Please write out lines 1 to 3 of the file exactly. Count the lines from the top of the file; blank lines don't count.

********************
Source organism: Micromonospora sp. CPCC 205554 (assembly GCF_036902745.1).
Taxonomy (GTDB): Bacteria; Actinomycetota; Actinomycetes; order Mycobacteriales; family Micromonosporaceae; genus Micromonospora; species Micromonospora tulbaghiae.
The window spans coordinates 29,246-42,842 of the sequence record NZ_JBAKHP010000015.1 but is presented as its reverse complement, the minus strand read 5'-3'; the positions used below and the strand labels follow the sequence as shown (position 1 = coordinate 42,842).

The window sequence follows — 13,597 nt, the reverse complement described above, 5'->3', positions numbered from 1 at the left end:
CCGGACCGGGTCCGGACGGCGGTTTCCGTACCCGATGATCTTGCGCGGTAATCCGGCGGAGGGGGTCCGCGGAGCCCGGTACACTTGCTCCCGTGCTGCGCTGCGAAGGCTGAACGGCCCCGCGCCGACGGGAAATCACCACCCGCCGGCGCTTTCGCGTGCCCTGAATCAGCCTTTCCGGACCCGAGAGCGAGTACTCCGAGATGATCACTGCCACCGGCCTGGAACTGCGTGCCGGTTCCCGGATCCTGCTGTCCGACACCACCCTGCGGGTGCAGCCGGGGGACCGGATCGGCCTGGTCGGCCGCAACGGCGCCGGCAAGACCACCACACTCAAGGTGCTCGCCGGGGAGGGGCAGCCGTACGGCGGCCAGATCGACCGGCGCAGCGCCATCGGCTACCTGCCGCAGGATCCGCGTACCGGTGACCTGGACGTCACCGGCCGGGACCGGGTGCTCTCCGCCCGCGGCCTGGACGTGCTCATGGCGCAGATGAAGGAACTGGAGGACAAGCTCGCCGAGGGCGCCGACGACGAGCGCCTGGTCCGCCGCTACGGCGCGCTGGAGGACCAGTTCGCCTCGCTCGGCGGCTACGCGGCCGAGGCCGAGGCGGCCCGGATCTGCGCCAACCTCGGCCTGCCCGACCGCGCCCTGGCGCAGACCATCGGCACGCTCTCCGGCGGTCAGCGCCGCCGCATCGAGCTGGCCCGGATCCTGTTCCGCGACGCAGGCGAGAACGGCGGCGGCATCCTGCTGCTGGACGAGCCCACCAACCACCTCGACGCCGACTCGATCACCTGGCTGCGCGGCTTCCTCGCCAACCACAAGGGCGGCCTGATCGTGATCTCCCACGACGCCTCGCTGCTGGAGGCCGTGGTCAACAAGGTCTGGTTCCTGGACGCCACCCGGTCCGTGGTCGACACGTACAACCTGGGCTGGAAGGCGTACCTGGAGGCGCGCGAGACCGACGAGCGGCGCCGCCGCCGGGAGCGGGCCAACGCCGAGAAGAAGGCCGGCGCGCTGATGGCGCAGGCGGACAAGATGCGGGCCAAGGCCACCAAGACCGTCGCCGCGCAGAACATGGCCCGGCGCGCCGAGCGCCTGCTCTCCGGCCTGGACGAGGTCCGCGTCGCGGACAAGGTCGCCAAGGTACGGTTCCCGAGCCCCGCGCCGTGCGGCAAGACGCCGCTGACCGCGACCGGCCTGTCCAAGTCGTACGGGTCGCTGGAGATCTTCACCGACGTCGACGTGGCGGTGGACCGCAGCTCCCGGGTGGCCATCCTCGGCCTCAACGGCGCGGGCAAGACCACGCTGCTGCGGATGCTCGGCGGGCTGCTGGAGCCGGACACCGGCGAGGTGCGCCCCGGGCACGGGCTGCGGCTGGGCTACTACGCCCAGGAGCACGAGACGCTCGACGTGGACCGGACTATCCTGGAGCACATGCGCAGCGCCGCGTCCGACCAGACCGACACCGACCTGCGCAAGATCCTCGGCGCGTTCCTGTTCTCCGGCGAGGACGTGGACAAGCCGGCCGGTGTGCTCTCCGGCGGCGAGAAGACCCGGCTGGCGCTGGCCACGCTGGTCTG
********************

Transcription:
Source organism: Micromonospora sp. CPCC 205554 (assembly GCF_036902745.1).
Taxonomy (GTDB): Bacteria; Actinomycetota; Actinomycetes; order Mycobacteriales; family Micromonosporaceae; genus Micromonospora; species Micromonospora tulbaghiae.
The window spans coordinates 29,246-42,842 of the sequence record NZ_JBAKHP010000015.1 but is presented as its reverse complement, the minus strand read 5'-3'; the positions used below and the strand labels follow the sequence as shown (position 1 = coordinate 42,842).